The production of residual chlorine during the electrolytic process with different concentrations of sodium chloride is shown in figure 4c. Obviously, a higher sodium chloride concentration can produce more residual chloride at the same current density. When most of the TAN and nitrite were removed, the amount of residual chlorine increased dramatically, which was also observed by Kapalka et al. (2010) and Ding et al. (2015). Both TAN and nitrite reached more than 97% degradation after 40 min of electrolysis with a sodium chloride concentration of 25 g L-1. However, the residual chlorine concentration after electrolysis with a sodium chloride concentration of 25 g L-1 did not seem to be much higher than the residual chlorine concentration after electrolysis with a sodium chloride concentration of 15 g L-1, which means that higher concentrations of NaCl had higher removal efficiencies for TAN and nitrite without producing more residual chlorine.

Effect of Initial pH on Ammonia and Nitrite Removal

The effect of initial pH on TAN and nitrite removal was investigated with low-salinity water (8 g L-1 NaCl) at a current density of 30 mA cm-2. The selected pH values nearly covered the actual pH range of the RAS wastewater (i.e., 6.5, 7.5, and 8.5). The results agreed with previous findings that acidic conditions are relatively conductive to nitrite removal (Lin and Wu, 1996). The TAN removal rate was a little slower at pH 6.5 than at pH 7.5 or 8.5, and there was no obvious difference in TAN degradation rates at pH 7.5 and 8.5 (data not shown). Overall, the results indicated that an initial pH in the range of 6.5 to 8.5 slightly influenced the removal of TAN and nitrite.

At the same time, the pH variation was determined during the electrolysis process (data not shown). The pH in the reaction system tended to reach a moderate value and then dropped at 50 min of electrolysis time, when the TAN was almost removed. After that, the pH increased due to the ac-cumulation of OH- by the nearly pure electrolysis of Cl- after the complete degradation of ammonia (Xiao et al., 2009). The pH value was still in a reasonable range for most fish species.

Figure 4. Effects of NaCl concentration on evolution of (a) TAN/TAN0, (b) [NO2--N]/[NO2--N]0, and (c) residual chlorine production ([NO2--N]0 ˜ 5 mg L-1, [TAN]0 ˜ 10 mg L-1, current density of 30 mA cm-2, and pH of 6.8 to 7.0).

Ammonia and Nitrite Removal Kinetics

In the studies by Anglada et al. (2009) and Diaz et al. (2011), TAN oxidation in an electrochemical process followed second-order kinetics. In this study, the model (eqs. 8 through 10) was also used to predict the data obtained with different current densities at a low concentration of sodium chloride (1.7 g L-1). The model assumes that TAN removal occurs mainly through indirect oxidation mechanisms by means of electro-generated active chlorine. In the pH range of our reaction system, the major component of active chlorine is HOCl, so the model can be given as:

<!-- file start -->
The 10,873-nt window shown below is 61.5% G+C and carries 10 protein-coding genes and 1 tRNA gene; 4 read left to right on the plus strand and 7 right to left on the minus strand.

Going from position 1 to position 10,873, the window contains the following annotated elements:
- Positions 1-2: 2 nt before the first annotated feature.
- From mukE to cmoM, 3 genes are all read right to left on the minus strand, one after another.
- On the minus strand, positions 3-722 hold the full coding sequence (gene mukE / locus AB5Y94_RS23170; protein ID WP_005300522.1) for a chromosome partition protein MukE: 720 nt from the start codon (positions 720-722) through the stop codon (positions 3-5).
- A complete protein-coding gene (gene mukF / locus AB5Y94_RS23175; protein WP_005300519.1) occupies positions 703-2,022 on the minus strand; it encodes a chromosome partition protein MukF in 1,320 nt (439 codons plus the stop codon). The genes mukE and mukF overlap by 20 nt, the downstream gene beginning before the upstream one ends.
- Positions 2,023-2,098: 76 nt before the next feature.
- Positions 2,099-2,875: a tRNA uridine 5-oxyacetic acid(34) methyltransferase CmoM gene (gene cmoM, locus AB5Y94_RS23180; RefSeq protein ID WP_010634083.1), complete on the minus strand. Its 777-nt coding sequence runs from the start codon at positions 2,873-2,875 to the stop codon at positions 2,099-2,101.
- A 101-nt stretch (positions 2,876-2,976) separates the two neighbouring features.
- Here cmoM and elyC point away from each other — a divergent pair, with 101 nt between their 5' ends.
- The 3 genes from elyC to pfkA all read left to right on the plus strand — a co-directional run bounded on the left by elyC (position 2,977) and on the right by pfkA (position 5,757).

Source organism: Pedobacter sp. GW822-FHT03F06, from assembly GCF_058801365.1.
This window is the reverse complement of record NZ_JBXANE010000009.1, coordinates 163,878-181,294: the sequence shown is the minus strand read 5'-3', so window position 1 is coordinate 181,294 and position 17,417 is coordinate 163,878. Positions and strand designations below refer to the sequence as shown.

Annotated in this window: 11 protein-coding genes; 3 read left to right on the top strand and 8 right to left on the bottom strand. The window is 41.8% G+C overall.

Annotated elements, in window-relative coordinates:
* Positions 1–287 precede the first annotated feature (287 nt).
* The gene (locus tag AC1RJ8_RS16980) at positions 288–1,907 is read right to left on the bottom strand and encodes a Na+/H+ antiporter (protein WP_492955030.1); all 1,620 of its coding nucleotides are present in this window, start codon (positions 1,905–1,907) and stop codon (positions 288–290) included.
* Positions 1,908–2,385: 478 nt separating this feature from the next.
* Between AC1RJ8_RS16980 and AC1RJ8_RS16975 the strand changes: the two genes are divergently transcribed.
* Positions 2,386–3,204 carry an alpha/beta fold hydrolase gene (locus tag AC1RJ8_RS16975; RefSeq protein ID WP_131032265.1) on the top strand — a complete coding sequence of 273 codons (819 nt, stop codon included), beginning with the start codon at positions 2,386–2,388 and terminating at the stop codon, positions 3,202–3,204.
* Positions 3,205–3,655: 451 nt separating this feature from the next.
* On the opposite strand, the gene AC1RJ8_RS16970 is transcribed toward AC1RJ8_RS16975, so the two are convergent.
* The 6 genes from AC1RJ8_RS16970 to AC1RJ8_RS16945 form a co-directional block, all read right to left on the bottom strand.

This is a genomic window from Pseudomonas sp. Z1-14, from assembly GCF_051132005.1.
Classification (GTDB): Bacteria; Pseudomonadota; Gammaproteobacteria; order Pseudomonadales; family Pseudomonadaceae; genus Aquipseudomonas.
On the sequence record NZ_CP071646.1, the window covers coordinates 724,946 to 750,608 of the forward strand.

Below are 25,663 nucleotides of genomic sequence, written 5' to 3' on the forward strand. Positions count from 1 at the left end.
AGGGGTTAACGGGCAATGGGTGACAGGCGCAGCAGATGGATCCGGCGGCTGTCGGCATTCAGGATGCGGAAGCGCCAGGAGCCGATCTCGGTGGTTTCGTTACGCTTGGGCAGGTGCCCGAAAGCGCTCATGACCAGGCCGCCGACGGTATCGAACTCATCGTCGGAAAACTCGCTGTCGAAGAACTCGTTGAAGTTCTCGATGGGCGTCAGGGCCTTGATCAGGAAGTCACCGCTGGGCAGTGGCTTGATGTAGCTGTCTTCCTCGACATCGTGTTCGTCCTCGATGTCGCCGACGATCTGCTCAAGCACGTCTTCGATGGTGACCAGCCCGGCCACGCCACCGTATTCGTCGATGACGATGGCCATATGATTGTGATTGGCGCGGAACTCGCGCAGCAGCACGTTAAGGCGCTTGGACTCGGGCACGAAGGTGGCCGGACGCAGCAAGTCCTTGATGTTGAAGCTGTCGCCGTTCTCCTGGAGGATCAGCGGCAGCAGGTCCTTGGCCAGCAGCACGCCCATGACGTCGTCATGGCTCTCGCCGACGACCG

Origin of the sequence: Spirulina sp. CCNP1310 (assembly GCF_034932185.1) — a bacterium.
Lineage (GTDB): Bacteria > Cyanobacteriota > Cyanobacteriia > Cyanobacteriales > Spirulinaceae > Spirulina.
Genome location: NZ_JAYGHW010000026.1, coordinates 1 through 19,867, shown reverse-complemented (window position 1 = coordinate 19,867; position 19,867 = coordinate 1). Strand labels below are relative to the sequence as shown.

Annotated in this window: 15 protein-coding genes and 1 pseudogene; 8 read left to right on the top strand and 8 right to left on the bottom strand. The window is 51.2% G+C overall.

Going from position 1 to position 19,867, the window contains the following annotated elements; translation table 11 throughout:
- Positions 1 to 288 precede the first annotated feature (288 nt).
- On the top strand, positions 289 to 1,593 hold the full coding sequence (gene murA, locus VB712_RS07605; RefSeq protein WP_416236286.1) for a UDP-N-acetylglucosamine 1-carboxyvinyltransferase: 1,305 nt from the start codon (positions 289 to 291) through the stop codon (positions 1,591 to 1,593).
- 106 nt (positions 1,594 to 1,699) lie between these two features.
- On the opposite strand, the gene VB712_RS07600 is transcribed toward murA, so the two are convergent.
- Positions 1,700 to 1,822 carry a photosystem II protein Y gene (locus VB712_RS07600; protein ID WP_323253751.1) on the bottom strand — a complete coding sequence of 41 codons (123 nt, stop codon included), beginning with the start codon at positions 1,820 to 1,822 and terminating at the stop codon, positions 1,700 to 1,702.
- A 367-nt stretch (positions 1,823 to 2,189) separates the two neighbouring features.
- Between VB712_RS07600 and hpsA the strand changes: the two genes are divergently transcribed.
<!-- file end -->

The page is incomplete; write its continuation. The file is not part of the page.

where k is the second-order rate constant (L mg-1 min-1), and [HOCl] is the concentration of hypochlorous acid (mg L-1). Assuming that the rates of chlorine loss due to cathodic reduction of active chlorine, anodic oxidation to ClO3-, and homogeneous reaction with TAN are much lower than the chlorine production rate, the variation of chlorine concentrations with time (until saturation is reached) can be described by equation 9 (Anglada et al., 2009; Diaz et al., 2011):


where F is the Faraday constant (96485 C mol-1); ? is the current efficiency for chlorine evolution, which depends on the current density, mass transport rate coefficient, and chloride concentration; A is the effective area of the electrode (m2); J is the current density (A m-2); and V is the volume of solution (m3). The model assumes that chloride concentration remains constant throughout the oxidation process and that free chlorine evolution is the main anodic reaction. Consequently, the substitution of the integrated form of equation 9 into equation 8 gives:


Therefore, TAN removal due to an indirect electro-oxidation mechanism follows second-order kinetics. Values of k' (min-2) are derived for different applied current densities from the slopes of the logarithms of [TAN]t/[TAN]0 versus the square of the electrolysis time. When the current density was 30, 40, 50, and 60 mA cm-2, k' was 8.8 × 10-5, 2 × 10-4, 3 × 10-4, and 4 × 10-4, respectively. In all cases, the correlation coefficient was greater than 0.98. A linear equation was obtained to describe the dependency of the kinetic parameter k' on the applied current density: